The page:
In November last year the federal parliament passed a motion from Greens MP Adam Bandt calling on members to take the pulse of constituents on gay marriage. This morning, a selection of MPs reported back. Prime Minister Julia Gillard and opposition leader Tony Abbott were not among them.

Bandt congratulated colleagues who chose to participate, calling it a “good day for those who believe in love”. Bandt’s electorate of Melbourne was overwhelmingly supportive of same-sex marriage, with only one out of 475 respondents to his survey opposed to equal marriage rights. Bandt called it a “top priority issue” for his seat of Melbourne, and that there was almost universal support for the Greens stance, expressing confidence that “we’ll achieve full equality in the life of this parliament”. Bandt also stated that the prime minister and leader of opposition were “out of step with mainstream public opinion”.

Crikey takes a look at their speeches of the nearly 30 MPs who reported to the parliament:

  • Hinkler MP Paul Neville called it a “vexed issue”, stating there is no overwhelming concern in the community and that Australia has far more pressing issues that warrant the parliament’s attention. In Hinkler, only 14 people were supportive of marriage equality, with 595 opposed. Neville expressed his own surprise at how little support there was in his electorate. He also quoted the now notorious Miranda Devine column on the perils of a fatherless society, stating that the notion of “downplay[ing] traditional marriage” was an issue that resonated with him strongly.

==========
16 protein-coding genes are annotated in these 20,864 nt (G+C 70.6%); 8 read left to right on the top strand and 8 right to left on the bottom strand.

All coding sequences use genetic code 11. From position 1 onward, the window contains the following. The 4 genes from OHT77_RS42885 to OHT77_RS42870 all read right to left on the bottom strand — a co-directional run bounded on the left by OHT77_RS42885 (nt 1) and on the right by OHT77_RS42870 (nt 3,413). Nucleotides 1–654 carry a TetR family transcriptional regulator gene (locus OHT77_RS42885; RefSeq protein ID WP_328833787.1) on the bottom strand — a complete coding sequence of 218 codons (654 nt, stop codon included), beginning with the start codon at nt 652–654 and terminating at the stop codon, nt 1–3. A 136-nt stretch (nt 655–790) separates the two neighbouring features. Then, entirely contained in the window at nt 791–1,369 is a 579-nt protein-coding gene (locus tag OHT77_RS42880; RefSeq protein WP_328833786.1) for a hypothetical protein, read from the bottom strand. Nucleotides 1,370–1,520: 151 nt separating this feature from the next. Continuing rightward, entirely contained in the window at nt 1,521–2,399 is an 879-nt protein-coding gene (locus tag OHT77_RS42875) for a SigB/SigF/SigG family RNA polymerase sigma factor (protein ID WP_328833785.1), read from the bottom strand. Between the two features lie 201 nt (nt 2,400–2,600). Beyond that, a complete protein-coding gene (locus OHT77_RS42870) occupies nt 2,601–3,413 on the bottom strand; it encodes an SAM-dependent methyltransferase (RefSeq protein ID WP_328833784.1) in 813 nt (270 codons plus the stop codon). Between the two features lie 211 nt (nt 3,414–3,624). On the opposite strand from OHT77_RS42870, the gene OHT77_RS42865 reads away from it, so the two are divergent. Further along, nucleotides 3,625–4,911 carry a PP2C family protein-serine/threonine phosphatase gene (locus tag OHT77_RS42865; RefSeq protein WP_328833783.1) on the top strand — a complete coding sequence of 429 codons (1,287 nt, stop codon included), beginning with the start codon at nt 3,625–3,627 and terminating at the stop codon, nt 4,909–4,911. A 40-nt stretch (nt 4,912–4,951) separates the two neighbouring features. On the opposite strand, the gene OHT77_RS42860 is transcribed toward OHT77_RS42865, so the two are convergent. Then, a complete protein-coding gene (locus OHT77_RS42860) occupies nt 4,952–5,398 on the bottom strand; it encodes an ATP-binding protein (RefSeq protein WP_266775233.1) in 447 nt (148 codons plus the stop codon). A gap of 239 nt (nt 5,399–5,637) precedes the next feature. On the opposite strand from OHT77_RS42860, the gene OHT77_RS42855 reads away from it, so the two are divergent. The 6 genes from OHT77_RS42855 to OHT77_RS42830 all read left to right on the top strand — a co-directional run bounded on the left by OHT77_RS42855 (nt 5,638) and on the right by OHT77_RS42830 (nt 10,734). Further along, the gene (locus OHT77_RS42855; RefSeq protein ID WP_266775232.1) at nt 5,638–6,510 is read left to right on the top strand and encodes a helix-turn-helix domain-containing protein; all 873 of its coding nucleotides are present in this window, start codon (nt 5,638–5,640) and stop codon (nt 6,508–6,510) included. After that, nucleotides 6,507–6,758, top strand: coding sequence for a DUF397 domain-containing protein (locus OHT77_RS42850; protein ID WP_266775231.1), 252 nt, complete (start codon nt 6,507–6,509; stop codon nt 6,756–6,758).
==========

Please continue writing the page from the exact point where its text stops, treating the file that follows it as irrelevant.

• Fowler MP Chris Hayes reported that feedback in his electorate was overwhelmingly in opposition: of the 395 votes cast, over 90% said no to same-sex marriage. Hayes said he “does not apologise for the view of his electorate”.
  • George Christensen from the seat of Dawson called Bandt’s marriage proposal “pointless”, saying voters had “more important concerns than this”. Of those he surveyed, only 78 out of 456 were for same-sex marriage. Christensen also accused GetUp of attempting to skew public opinion and “subvert the democratic process” by using fake emails in marriage equality petitions. He also raised concerns any change would “weaken the foundations of our society”, with the definition of marriage being the only argument we have against polygamy or multiple other types of unions.
  • Denison independent Andrew Wilkie noted both sides agree on the “enduring importance of marriage” and both camps claim a majority of support, making it difficult to determine numbers.
  • Liberal MP Kelly O’Dwyer reported that same-s-x marriage was not in the top four issues of concern nominated by the people of Higgins.
  • Graham Perrett from Moreton stated that of the 1373 responses he received, 44% were supportive of gay marriage, 53% were against and 3% were unsure. Perrett noted these results did not include Carl Katter, as he had already “come out yesterday”.
  • Alex Hawke, member for Mitchell, the electorate with the highest rate of couples with dependent children, stated there was broad support in his electorate to legally recognise same-sex unions but this did not extend to changing the definition of marriage itself.
  • Fraser MP Andrew Leigh said most people who contacted him would like to see a change to the current laws.
  • Gippsland member Darren Chester does not support “changes to the Marriage Act” himself, and of the 700 responses he received, 64% were opposed to change.
  • Member for Blair Shayne Neuman received 580 responses supporting marriage as the union of a man and a woman, and 150 responses supportive of change.
  • Cowan MP Luke Simpkins stated those who have made their views known “strongly and utterly support the current definition of marriage”, with 903 supporting the current definition and 103 supporting change.
  • Deakin member Mike Symon said he was astounded by the volume of response to the motion. With the exclusion of lobbyists and unverified emails, only 6.02% of Deakin constituents were for same-sex marriage and 93.98% against, but a large number of these supported civil unions.